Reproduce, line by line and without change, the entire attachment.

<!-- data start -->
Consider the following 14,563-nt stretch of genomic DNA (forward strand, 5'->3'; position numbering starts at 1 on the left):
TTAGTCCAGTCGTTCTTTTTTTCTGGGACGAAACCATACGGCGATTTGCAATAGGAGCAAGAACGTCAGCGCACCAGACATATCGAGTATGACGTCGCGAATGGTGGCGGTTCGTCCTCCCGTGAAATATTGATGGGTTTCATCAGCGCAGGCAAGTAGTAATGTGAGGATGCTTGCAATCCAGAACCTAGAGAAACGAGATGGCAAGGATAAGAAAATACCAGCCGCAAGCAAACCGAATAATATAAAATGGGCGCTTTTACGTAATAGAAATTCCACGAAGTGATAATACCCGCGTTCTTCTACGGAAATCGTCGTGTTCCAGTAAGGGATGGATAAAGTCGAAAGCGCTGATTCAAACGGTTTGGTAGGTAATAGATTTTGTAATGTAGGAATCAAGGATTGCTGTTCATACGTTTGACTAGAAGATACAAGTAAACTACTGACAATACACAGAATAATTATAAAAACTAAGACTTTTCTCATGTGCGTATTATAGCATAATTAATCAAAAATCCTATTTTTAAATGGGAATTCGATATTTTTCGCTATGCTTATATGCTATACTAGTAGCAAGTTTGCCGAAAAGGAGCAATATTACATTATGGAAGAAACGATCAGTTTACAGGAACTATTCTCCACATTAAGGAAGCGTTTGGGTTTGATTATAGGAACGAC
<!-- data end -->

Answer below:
Consider the following 14,563-nt stretch of genomic DNA (forward strand, 5'->3'; position numbering starts at 1 on the left):
TTAGTCCAGTCGTTCTTTTTTTCTGGGACGAAACCATACGGCGATTTGCAATAGGAGCAAGAACGTCAGCGCACCAGACATATCGAGTATGACGTCGCGAATGGTGGCGGTTCGTCCTCCCGTGAAATATTGATGGGTTTCATCAGCGCAGGCAAGTAGTAATGTGAGGATGCTTGCAATCCAGAACCTAGAGAAACGAGATGGCAAGGATAAGAAAATACCAGCCGCAAGCAAACCGAATAATATAAAATGGGCGCTTTTACGTAATAGAAATTCCACGAAGTGATAATACCCGCGTTCTTCTACGGAAATCGTCGTGTTCCAGTAAGGGATGGATAAAGTCGAAAGCGCTGATTCAAACGGTTTGGTAGGTAATAGATTTTGTAATGTAGGAATCAAGGATTGCTGTTCATACGTTTGACTAGAAGATACAAGTAAACTACTGACAATACACAGAATAATTATAAAAACTAAGACTTTTCTCATGTGCGTATTATAGCATAATTAATCAAAAATCCTATTTTTAAATGGGAATTCGATATTTTTCGCTATGCTTATATGCTATACTAGTAGCAAGTTTGCCGAAAAGGAGCAATATTACATTATGGAAGAAACGATCAGTTTACAGGAACTATTCTCCACATTAAGGAAGCGTTTGGGTTTGATTATAGGAACGAC